Saunas are thought to be places of deep relaxation – so why is heat stress considered to be an integral part of an optimized sauna experience? Heat stress sounds like the antithesis of a relaxing time. What is the difference between unhealthy stress and beneficial stress?
Let us pull the curtain back and find out exactly what heat stress is, and how it can benefit human physiology. What is the correlation between the heat stress that occurs in the sauna and the plethora of health benefits associated with regular sauna bathing?
By uncovering the meaning of hormesis (as a general concept), a gateway is opened to understanding the benefits of intentional and timed physical stress on the body. Eventually, with a little exploration into positive stress, it begins to be apparent why heat stress is an important part of creating an optimal internal and healthy environment within the body.
What Is Healthy Stress Versus Unhealthy Forms Of Stress: Understanding Hormesis
What are some examples of hormesis?
- Exercise (provided it is not overdone)
- Certain breathing techniques (holotropic breathing)
- Active types of yoga (power yoga)
- Cold plunges or icing a region after injury
- Heat therapies
- Physical therapies
There are times when deliberate stress is placed upon the physical body for a measured duration or quantity of time in order to open up new genetic pathways that eventually lead to resiliency and relaxation. The word to understand in this context, (for those familiar with the biology lab will already know) is hormesis.
The word hormesis is used regularly by ‘biohackers’ or a range of individuals involved in promoting tricks and practices on the internet to sell products, as well as by real biologists. It is important to understand the essence of hormesis: In short, it is a ‘healthy’ kind of intentional stress placed on the body so that the end result is one that is highly positive for the body.
Many activities will fall under the auspice of hormesis, for example exercise (if it is not overdone), cold therapies, heat therapy, acupuncture, active yoga, physical therapy, icing an injury, and the list goes on.
There are many ways that medicine uses intentional stress to help heal and even relax the body, including the use of saunas, steam rooms, and even hot baths. These modalities would fall under the category of ‘Heat Stress’.
According to research performed and published by NIH in a journal entitled “Hormesis Defined”:
“In the fields of biology and medicine hormesis is defined as an adaptive response of cells and organisms to a moderate (usually intermittent) stress.” (1)
If you are interested in reading in more detail about the evolutionary process of hormetic factors , then click on the link at the bottom of this article for the full publication of the aforementioned journal.
By understanding the adaptive nature of the body to positive stress, we can begin to understand how heat stress is entirely different from other types of stress that deplete the body.
What Is Unhealthy Stress?
- Abuse of drugs and alcohol
- Trauma and traumatic experiences
- Lack of Finances
- Toxic relationships
- Death of a loved one
- Excessive exercise
- Autoimmune Disorders
In short, life can and will be stressful. How can we mitigate the external stresses in our life that deplete the body? When anxiety is high and an individual is in a state of hypervigilance, eventually disease will appear in the body.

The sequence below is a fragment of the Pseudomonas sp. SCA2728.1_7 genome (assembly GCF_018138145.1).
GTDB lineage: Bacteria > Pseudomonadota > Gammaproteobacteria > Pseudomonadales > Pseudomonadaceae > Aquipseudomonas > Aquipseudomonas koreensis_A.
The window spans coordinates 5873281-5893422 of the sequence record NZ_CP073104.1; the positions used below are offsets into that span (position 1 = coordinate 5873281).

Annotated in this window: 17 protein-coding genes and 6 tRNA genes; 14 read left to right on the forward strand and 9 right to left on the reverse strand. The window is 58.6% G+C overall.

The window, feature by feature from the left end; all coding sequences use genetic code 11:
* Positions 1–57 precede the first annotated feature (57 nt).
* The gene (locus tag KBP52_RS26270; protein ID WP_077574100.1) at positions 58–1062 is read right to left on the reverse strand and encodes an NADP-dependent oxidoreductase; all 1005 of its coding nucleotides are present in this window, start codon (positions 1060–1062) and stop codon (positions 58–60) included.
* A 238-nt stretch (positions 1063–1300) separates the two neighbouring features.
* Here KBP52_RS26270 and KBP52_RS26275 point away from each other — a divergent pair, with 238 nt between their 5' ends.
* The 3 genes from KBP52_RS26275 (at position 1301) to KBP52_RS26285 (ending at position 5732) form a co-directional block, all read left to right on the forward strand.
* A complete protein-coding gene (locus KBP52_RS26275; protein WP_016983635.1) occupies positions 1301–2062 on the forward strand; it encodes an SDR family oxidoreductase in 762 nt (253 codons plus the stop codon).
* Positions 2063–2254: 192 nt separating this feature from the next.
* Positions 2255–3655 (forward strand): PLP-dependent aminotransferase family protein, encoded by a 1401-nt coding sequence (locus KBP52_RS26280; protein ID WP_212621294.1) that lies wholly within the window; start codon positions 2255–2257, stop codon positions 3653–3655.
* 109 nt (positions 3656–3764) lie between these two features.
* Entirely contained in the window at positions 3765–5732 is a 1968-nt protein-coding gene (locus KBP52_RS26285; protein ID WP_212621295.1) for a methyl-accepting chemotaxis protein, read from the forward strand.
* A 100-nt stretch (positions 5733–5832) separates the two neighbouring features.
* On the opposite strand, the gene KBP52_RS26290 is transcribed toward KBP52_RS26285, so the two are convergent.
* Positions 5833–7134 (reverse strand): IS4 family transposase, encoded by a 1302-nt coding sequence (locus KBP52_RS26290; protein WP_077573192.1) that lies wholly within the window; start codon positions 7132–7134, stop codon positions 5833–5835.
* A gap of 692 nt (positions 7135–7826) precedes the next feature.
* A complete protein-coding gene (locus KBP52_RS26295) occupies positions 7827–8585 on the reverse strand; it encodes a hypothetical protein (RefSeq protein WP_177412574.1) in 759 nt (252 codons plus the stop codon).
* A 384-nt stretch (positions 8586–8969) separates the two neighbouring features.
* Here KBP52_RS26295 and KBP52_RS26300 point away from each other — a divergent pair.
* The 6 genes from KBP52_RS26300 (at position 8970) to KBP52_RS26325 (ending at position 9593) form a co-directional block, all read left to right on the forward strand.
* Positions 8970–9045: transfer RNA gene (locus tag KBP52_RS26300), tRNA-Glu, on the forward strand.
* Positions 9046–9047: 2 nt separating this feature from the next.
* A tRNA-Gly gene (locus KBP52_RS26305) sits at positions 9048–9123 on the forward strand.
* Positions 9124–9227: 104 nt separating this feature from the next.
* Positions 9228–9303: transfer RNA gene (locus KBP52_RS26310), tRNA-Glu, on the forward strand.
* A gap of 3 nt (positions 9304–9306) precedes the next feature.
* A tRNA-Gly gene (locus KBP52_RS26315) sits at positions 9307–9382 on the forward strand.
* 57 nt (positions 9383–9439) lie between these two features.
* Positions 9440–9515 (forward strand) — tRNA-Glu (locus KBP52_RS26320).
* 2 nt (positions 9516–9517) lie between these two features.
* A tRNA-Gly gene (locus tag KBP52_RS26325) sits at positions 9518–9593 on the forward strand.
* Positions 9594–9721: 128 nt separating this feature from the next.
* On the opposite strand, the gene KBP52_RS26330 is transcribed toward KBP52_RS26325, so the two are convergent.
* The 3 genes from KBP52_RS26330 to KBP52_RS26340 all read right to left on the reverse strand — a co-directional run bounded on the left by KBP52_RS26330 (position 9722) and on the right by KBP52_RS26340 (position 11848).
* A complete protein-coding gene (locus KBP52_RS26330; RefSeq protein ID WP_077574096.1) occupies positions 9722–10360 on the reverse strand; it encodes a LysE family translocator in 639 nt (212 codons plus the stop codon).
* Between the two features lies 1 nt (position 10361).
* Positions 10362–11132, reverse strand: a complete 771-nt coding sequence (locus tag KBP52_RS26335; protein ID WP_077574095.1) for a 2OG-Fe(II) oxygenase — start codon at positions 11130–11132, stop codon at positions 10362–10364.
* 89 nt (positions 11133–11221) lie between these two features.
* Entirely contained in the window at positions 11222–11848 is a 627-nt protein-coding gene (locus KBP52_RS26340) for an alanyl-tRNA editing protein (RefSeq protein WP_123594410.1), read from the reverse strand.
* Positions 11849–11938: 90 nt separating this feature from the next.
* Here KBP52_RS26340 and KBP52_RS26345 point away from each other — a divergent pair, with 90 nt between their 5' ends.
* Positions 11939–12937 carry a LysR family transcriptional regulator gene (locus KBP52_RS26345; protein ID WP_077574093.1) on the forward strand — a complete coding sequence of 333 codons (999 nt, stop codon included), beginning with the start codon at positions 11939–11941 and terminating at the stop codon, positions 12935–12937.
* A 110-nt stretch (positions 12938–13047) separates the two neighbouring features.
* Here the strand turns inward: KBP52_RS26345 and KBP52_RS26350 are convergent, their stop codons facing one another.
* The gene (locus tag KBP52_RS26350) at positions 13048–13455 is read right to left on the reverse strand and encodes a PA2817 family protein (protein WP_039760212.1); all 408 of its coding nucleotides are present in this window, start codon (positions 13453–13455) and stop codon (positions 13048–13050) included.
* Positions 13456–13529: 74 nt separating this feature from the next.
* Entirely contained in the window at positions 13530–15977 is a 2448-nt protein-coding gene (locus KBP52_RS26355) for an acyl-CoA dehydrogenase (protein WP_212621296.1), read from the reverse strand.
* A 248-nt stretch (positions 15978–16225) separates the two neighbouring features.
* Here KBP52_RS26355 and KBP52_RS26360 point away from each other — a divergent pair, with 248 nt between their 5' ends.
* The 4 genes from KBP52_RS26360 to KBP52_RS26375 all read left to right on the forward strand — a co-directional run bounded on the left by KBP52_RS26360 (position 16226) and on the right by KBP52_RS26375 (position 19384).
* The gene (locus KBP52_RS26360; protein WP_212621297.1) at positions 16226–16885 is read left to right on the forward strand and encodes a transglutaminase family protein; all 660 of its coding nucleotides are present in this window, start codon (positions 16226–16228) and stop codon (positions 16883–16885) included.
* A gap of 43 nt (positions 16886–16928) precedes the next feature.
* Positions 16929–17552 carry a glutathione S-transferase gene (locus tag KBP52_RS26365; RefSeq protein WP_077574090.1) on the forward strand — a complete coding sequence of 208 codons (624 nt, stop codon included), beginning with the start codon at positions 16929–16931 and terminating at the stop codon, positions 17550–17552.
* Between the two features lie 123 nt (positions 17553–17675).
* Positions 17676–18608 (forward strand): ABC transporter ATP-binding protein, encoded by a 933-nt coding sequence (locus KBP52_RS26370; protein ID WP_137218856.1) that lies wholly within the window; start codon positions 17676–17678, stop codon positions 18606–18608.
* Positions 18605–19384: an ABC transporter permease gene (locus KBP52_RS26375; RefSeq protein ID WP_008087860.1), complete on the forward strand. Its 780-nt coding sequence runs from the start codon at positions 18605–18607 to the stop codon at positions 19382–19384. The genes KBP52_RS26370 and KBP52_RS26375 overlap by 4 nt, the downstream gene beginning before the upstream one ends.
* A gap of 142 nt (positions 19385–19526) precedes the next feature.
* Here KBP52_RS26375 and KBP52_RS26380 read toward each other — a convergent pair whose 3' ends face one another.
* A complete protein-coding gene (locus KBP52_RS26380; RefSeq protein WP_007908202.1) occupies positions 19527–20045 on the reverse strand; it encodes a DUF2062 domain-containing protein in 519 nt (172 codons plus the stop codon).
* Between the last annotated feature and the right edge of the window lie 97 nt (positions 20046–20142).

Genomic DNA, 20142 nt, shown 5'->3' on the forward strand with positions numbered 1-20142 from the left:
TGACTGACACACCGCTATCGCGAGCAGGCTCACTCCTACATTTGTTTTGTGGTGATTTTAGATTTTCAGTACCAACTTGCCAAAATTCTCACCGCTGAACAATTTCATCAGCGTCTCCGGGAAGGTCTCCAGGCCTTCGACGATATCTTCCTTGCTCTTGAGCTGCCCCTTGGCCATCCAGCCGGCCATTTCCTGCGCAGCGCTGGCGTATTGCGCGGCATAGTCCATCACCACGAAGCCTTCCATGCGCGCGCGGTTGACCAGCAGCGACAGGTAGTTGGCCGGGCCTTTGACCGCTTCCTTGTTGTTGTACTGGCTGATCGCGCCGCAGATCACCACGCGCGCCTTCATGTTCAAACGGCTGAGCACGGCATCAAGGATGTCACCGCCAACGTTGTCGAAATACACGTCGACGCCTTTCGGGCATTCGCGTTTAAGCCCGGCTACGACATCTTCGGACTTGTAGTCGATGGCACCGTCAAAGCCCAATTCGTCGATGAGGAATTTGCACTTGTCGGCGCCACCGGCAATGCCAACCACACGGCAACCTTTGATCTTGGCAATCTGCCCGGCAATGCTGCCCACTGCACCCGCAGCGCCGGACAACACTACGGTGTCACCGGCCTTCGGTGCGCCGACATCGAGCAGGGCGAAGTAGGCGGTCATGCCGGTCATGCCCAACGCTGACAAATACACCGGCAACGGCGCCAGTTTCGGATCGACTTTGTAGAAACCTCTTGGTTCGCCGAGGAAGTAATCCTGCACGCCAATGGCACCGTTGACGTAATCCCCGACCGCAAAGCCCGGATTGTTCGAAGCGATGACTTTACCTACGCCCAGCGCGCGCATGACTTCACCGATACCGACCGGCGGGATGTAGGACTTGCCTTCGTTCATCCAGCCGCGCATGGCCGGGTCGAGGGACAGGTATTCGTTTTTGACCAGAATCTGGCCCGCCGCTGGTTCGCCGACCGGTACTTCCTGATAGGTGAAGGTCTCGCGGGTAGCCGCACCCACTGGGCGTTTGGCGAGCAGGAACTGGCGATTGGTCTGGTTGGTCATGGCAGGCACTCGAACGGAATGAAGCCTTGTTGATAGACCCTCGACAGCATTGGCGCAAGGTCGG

It is impossible to control external factors, such as the heartache of the death of a loved one, divorce, loss of job, etc, however, by engaging regularly in hormesis through a variety of modalities, it becomes possible to offset the negative influences of typical stress in our life.
Among many modalities that an individual can use to offset the negative effects of stress in their daily lives is heat stress. Heat stress can be induced using saunas, steam rooms, hot tubs, and even hot bathes.
Why Is Heat Stress Important For Your Health?
An excellent example of heat stress is the use of saunas regularly. When an individual is using a sauna there is typically a point right before perspiration that is deeply uncomfortable and there will be an urge to leave the sauna and get away from the heat.
At this stage in sauna bathing, dimorphan is released and the body begins a self regulation of the interior thermal temperature. It is necessary to reach that point of extreme discomfort in order for the dimorphan to be released. Without this metabolic action, none of the other positive biochemical reactions would begin to take place.(2)
Heat stress could be viewed as an analogue to the relaxation therapy, whereby an individual will clench their fist and then release – eventually moving through the whole body activating muscles and then releasing until states of relaxation are found. A little active engagement of positive physical stress followed by a release.
Heat stress is a necessary, and sometimes uncomfortable, experience in order to reach the precipice where a cascade of health benefits, including relaxation, are found during a heat therapy experience.
Heat stress is uncomfortable, for a brief period of time, but shortly after this discomfort, a cascade of positive hormones are released: The antithesis to dimorphan are endorphins, which allow an individual to feel good.
A little bit of discomfort is necessary to create a very healthy biosphere within the body. Above and beyond the health benefits of hormesis in the form of heat stress it also trains the emotions and brain to face some of life’s incredibly challenging situations with a greater level of ease.